Mara #4 (Image): This issue opens with Mara undergoing a battery of tests at the hands of her military handlers. Mara sees a possible new avenue for her life, “a reason,” as she says, assumably to move forward with a sense of purpose. She doesn’t know what’s happening to her. She doesn’t know who she is. The military isn’t interested in answering those questions for her though, all the military sees is a potential game-changing weapon. The thing to remember about Mara Prince is that she’s still very young. Even though she’s clearly continuing to manifest these amazing powers, which neither her nor her handlers fully comprehend, from apparently not needing food and water to proficiency with small arms to various martial arts, flight, strength, limited foresight and telekinesis, she’s still lived the majority of her life as a sheltered kid, one whose identity has never fully developed.
She’s been forced to let go of one identity, the sports superstar, because of media saturation and public backlash after revealing her powers, skepticism, apprehension, and fear of the unknown rampant. Now, she desperately seeks a new identity. Right or wrong, the military is offering an out, something she perceives as that “reason” she described. Though they leverage that desire, their real concern is only manipulating her toward an end. It’s an insidious way that they psychologically apply pressure, manipulating her family, sense of patriotism, and her hungry ego. By cutting off her ties with the real world and creating isolation in her heart, they also create dependency on her part, which is what master manipulators all excel at. I think the real crux of this series, what the denouement could offer in the last two issues, is her attempting to break free of those bonds and forge her own independent sense of self.
I’ve said it before, but it bears repeating. The art of Ming Doyle is rapidly improving. After being slightly underwhelmed with the consistency of the first issue, she steadily won me over sometime around the last issue. Doyle employs a sense of precision that comes across in the fine line detail. There’s an almost anemic line that bubbles with sumptuous life because of the uneven fluctuations in it, which remind me of early Paul Pope. If Pope were to draw a single line down the page, it would wobble deliciously, plumping up and thinning out at will, overall delicate yet powerful and emotional, and I see that same interesting dichotomy now developing in Doyle’s aesthetic. It’s there in the sinewy muscle, the medical gear, the uniforms, the floating capital ship, the disintegration of a humvee type vehicle, the osprey type aircraft, and especially in Mara’s piercing eyes. If you talk about the art, you can’t really ignore the Jordie Bellaire color that it’s all bathed in. Perhaps the most exemplary and beautiful sequence is when Mara flies up in a frenetic rush and breaks atmo. The colors are pure gold. If Bellaire continues to improve at this rate, it won’t be long before we hear her name whispered in the same circles as Dave Stewart, Laura Martin, Dean White, and other top industry talent.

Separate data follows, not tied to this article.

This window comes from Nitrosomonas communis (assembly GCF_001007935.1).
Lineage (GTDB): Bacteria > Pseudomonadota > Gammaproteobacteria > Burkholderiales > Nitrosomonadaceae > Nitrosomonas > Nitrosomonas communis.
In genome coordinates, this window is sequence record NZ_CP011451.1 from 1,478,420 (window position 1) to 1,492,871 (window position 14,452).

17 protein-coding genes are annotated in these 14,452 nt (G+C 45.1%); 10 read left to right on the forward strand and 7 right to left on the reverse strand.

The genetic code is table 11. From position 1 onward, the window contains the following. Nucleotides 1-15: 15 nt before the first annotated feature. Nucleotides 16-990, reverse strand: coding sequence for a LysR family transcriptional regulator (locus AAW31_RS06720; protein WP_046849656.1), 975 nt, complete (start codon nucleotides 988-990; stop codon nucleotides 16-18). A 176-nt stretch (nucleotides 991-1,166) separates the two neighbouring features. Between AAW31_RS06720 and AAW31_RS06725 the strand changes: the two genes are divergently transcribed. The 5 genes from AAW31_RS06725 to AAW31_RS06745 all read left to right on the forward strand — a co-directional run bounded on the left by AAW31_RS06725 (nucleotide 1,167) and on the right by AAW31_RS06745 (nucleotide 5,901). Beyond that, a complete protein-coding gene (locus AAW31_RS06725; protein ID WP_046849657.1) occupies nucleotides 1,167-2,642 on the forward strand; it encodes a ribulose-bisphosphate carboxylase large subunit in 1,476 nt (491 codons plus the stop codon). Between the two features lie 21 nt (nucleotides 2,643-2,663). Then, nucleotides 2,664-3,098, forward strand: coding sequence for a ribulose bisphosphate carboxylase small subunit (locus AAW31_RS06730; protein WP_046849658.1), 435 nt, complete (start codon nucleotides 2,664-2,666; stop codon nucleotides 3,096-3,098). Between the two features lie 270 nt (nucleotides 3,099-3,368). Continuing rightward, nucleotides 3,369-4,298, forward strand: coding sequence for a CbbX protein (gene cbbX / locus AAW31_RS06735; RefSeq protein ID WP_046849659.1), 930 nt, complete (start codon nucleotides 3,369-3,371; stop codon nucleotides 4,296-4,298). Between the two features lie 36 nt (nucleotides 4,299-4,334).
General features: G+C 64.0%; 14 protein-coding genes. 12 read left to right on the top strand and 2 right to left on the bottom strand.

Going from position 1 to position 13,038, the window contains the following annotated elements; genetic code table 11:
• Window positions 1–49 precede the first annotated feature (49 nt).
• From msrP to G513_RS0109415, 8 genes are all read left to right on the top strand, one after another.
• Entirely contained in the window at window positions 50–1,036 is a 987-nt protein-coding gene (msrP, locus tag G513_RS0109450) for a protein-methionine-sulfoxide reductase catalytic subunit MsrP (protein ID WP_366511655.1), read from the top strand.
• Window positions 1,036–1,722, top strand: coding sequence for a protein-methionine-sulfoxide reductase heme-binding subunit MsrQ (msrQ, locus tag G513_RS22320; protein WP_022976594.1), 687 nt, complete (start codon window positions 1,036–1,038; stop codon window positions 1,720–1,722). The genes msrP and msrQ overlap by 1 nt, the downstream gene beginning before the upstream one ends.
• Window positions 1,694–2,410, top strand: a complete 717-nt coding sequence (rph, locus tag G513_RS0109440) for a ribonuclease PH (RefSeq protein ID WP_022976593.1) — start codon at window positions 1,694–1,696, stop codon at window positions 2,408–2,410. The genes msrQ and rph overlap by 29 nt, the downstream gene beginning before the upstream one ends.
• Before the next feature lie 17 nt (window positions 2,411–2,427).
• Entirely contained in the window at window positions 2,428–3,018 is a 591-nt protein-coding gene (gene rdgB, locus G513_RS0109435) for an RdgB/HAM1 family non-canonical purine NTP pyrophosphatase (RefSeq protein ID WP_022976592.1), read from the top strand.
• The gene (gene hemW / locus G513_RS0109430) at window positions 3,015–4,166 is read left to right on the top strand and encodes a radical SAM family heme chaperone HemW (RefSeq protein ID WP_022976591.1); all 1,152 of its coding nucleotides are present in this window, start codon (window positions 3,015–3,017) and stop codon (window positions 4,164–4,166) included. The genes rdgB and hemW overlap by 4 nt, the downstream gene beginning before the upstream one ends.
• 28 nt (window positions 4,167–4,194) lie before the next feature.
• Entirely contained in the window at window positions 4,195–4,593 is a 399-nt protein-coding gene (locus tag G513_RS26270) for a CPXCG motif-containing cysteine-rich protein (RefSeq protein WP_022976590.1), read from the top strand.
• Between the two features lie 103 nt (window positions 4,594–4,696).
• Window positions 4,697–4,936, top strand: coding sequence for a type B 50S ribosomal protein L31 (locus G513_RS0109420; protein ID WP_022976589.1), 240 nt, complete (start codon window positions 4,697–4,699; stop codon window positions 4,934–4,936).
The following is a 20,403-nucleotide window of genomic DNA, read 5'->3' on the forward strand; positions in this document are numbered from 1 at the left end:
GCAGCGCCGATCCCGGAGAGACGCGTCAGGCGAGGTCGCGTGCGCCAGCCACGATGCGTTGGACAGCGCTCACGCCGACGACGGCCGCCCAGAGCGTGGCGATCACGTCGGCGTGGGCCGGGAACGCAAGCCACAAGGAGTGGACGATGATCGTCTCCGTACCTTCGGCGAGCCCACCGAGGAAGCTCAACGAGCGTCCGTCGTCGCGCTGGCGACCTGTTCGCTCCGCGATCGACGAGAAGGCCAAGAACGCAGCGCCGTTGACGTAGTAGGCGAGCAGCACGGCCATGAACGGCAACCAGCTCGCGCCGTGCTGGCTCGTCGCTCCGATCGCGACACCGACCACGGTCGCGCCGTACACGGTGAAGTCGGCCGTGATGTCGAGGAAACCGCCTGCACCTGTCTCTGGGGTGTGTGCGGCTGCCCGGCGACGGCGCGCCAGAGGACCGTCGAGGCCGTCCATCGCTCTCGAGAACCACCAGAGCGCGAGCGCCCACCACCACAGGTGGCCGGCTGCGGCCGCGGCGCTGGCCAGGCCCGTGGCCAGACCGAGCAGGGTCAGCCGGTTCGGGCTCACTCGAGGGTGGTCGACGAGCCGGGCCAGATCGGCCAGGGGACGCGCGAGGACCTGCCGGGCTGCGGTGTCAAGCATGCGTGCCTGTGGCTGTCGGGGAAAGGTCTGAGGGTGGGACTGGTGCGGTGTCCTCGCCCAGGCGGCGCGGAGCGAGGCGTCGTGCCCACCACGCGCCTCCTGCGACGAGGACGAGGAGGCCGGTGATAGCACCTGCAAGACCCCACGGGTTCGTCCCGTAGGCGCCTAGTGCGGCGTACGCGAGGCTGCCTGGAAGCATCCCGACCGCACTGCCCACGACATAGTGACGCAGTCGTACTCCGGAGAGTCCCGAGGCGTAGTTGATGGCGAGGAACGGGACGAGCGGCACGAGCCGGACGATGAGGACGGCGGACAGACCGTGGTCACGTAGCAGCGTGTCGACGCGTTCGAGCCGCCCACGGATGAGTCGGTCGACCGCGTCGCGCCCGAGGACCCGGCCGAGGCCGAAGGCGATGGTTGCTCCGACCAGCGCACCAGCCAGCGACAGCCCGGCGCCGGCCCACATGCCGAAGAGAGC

I didn’t really anticipate saying this when Mara first appeared on the stands, but it hit me that Mara has suddenly become a very pure “Brian Wood book,” in terms of the sheer volume of the writer’s hallmarks it includes. We see a well written woman on the very precipice of change, at a point in her life where decision-making is absolutely critical to decide a future course and bears heavy consequence, but the protagonist doesn’t quite yet possess all of the life experience tools to make said decision, and tons of dramatic tension gets squeezed out of that. There’s informative newsfeed, social upheaval, the prescient sense of futurism, and the identity theme I’ve largely written about in Wood’s work is front and center. All of those story elements are placed in a precarious nexus, in the intersection of tension between the media, the government, and sense of self. Grade A.